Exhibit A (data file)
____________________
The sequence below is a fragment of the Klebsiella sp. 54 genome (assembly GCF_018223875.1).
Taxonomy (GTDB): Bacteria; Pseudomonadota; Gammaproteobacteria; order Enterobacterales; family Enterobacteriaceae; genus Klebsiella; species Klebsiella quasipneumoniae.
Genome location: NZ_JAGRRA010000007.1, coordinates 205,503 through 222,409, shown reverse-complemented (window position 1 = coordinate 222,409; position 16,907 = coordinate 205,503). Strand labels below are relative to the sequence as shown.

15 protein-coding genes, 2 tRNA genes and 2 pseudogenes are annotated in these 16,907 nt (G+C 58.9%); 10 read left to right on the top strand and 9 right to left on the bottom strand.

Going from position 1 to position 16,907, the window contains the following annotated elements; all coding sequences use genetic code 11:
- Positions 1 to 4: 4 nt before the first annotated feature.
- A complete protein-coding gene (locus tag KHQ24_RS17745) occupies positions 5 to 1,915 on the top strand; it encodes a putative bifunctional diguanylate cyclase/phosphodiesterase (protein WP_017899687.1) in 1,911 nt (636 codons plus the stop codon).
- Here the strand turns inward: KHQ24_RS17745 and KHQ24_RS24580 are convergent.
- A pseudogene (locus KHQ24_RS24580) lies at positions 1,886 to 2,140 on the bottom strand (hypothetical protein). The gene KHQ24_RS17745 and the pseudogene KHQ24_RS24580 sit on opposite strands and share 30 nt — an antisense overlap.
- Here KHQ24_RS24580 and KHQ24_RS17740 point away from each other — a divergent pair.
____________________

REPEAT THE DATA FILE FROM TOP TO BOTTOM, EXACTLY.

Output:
The sequence below is a fragment of the Klebsiella sp. 54 genome (assembly GCF_018223875.1).
Taxonomy (GTDB): Bacteria; Pseudomonadota; Gammaproteobacteria; order Enterobacterales; family Enterobacteriaceae; genus Klebsiella; species Klebsiella quasipneumoniae.
Genome location: NZ_JAGRRA010000007.1, coordinates 205,503 through 222,409, shown reverse-complemented (window position 1 = coordinate 222,409; position 16,907 = coordinate 205,503). Strand labels below are relative to the sequence as shown.

15 protein-coding genes, 2 tRNA genes and 2 pseudogenes are annotated in these 16,907 nt (G+C 58.9%); 10 read left to right on the top strand and 9 right to left on the bottom strand.

Going from position 1 to position 16,907, the window contains the following annotated elements; all coding sequences use genetic code 11:
- Positions 1 to 4: 4 nt before the first annotated feature.
- A complete protein-coding gene (locus tag KHQ24_RS17745) occupies positions 5 to 1,915 on the top strand; it encodes a putative bifunctional diguanylate cyclase/phosphodiesterase (protein WP_017899687.1) in 1,911 nt (636 codons plus the stop codon).
- Here the strand turns inward: KHQ24_RS17745 and KHQ24_RS24580 are convergent.
- A pseudogene (locus KHQ24_RS24580) lies at positions 1,886 to 2,140 on the bottom strand (hypothetical protein). The gene KHQ24_RS17745 and the pseudogene KHQ24_RS24580 sit on opposite strands and share 30 nt — an antisense overlap.
- Here KHQ24_RS24580 and KHQ24_RS17740 point away from each other — a divergent pair.